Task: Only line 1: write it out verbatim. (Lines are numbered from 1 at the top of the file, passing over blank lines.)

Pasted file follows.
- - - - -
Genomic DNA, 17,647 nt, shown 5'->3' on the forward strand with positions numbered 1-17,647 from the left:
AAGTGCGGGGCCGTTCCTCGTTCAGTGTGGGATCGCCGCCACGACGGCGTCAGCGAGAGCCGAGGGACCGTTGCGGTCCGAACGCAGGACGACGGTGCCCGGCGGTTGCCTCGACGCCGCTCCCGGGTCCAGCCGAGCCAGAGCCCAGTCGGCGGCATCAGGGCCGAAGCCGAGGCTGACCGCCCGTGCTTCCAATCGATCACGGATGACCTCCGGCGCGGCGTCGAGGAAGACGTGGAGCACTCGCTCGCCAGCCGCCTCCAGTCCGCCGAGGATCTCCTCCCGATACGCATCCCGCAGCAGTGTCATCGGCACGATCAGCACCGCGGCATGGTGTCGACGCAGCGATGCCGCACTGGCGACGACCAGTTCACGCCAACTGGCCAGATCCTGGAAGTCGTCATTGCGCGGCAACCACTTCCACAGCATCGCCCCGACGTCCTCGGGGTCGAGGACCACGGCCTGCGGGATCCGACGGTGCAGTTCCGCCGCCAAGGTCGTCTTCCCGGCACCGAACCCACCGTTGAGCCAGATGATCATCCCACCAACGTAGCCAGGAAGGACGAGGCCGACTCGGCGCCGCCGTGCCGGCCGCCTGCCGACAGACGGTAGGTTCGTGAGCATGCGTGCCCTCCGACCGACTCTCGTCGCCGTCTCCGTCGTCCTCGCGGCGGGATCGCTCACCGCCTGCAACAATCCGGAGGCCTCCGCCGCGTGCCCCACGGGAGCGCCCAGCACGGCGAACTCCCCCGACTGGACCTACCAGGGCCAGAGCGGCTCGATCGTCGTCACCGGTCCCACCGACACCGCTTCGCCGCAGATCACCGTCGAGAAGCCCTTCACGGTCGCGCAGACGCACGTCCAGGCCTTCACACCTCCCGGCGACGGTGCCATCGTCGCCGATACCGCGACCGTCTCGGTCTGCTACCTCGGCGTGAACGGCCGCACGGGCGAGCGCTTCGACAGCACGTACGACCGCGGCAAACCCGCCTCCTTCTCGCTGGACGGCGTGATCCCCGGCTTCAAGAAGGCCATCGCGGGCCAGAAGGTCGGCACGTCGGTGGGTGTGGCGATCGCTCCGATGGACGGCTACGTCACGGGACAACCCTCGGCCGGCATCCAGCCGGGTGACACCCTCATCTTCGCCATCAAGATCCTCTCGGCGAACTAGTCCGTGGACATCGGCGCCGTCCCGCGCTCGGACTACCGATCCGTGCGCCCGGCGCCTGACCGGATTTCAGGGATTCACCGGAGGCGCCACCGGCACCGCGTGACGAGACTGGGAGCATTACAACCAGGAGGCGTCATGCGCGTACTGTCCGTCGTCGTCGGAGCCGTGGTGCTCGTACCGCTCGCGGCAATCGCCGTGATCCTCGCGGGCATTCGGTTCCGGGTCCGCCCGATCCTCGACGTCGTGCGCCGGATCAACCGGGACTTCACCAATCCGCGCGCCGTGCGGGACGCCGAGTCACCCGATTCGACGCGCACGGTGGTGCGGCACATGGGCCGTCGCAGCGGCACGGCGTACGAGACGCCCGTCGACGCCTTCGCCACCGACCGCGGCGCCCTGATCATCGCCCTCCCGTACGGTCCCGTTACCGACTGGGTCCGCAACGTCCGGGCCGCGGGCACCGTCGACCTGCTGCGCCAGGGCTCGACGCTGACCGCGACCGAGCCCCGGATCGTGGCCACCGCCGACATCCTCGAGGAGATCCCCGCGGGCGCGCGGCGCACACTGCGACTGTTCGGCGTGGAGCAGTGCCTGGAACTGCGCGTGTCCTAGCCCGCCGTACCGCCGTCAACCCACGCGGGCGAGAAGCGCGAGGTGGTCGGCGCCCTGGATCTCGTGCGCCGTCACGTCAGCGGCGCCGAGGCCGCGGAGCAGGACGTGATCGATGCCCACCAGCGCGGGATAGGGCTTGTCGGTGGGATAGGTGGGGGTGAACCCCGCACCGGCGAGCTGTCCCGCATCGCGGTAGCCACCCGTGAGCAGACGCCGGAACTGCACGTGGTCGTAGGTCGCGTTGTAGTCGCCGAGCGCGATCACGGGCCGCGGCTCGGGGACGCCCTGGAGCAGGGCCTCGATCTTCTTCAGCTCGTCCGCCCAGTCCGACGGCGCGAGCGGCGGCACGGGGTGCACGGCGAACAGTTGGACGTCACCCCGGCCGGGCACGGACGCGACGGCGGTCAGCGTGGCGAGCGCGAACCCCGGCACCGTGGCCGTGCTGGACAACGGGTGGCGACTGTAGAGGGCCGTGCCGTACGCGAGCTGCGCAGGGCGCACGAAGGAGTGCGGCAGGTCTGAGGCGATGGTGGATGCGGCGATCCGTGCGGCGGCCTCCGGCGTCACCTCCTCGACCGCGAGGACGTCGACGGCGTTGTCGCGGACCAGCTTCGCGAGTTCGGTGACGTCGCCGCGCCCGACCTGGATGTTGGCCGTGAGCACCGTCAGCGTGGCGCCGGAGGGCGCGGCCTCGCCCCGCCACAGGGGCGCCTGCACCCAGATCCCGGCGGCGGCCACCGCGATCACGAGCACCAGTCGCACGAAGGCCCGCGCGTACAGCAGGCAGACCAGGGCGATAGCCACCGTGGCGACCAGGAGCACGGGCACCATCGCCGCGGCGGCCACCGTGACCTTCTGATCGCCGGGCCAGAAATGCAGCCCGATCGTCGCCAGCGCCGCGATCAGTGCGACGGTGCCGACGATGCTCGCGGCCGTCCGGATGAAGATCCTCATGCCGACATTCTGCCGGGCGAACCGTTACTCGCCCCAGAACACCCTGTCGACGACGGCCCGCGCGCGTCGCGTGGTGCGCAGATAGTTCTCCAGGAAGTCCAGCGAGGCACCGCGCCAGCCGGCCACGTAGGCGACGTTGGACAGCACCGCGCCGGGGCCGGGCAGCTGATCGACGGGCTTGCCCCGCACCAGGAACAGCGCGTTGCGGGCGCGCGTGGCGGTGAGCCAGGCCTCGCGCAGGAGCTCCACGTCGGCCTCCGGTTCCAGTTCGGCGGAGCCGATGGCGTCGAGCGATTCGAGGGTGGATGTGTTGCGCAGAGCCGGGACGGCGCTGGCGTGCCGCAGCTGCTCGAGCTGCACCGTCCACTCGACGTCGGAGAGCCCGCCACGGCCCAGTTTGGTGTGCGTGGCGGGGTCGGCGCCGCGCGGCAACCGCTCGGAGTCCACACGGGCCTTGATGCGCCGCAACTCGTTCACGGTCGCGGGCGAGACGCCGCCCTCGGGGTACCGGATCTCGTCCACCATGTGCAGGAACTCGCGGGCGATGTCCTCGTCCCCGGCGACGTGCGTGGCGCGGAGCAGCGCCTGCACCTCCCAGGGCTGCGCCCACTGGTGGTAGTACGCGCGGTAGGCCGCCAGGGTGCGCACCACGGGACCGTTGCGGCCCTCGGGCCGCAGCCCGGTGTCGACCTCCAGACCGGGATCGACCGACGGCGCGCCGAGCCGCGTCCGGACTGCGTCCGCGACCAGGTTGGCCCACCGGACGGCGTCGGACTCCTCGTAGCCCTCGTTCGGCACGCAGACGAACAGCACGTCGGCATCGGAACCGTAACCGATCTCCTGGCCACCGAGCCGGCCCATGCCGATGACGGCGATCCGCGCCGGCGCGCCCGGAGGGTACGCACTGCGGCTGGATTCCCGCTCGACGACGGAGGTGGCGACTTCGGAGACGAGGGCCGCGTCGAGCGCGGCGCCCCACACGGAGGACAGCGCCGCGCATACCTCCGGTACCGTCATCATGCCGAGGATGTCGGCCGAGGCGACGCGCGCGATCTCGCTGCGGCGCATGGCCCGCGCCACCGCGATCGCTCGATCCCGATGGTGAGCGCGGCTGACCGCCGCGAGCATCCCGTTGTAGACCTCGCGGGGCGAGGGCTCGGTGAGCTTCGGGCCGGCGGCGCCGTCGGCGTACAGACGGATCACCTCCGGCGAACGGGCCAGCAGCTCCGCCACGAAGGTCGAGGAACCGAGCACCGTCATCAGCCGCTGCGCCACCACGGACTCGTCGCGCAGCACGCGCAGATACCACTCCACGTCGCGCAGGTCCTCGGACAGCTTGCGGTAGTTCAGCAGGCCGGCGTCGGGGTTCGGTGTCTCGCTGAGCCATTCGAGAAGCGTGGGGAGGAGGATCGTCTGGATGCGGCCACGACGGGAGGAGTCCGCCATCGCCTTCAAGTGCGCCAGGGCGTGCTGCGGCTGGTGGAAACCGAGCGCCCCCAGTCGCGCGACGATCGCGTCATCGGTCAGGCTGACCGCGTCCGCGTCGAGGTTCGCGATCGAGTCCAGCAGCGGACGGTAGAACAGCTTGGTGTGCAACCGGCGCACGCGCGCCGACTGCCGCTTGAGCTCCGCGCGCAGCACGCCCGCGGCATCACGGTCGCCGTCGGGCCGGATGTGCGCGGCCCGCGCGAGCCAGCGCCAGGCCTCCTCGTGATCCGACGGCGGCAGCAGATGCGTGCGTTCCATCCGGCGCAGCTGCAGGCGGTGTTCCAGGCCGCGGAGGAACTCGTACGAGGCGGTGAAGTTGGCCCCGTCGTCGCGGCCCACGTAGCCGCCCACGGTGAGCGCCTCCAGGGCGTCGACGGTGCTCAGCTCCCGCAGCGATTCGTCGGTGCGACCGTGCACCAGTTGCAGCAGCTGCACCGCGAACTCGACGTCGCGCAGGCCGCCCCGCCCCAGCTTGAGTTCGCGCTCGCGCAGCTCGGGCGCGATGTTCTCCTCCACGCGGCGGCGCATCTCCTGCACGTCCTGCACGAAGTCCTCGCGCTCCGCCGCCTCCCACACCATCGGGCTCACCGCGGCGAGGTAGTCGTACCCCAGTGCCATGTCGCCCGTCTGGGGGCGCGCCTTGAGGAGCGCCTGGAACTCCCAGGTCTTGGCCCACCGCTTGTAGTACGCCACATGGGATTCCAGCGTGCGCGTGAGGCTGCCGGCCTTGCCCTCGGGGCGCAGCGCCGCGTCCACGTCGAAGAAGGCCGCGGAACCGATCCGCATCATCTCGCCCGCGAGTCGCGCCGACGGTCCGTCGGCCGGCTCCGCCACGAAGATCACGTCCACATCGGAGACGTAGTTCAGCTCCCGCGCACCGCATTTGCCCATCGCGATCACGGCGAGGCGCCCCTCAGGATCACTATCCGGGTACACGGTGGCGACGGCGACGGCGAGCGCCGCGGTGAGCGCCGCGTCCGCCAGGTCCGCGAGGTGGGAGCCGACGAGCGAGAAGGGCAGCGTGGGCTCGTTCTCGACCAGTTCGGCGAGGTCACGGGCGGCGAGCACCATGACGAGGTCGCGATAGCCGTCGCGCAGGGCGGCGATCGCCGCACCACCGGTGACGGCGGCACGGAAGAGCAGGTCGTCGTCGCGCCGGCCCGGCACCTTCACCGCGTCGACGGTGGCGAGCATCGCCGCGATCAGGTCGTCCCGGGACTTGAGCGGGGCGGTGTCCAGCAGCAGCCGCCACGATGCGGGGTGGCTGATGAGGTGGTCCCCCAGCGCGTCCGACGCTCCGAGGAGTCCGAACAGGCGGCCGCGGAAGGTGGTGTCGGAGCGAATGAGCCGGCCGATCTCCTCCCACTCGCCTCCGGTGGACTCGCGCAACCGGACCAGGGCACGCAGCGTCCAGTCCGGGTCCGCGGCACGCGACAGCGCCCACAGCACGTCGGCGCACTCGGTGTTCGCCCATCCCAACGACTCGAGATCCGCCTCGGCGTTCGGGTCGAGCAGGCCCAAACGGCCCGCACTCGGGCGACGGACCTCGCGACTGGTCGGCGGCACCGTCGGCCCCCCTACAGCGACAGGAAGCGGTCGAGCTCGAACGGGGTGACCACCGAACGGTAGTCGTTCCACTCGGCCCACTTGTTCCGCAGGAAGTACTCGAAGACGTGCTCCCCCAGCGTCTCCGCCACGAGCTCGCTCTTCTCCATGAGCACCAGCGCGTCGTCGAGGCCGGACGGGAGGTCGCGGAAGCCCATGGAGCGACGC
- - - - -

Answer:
Genomic DNA, 17,647 nt, shown 5'->3' on the forward strand with positions numbered 1-17,647 from the left: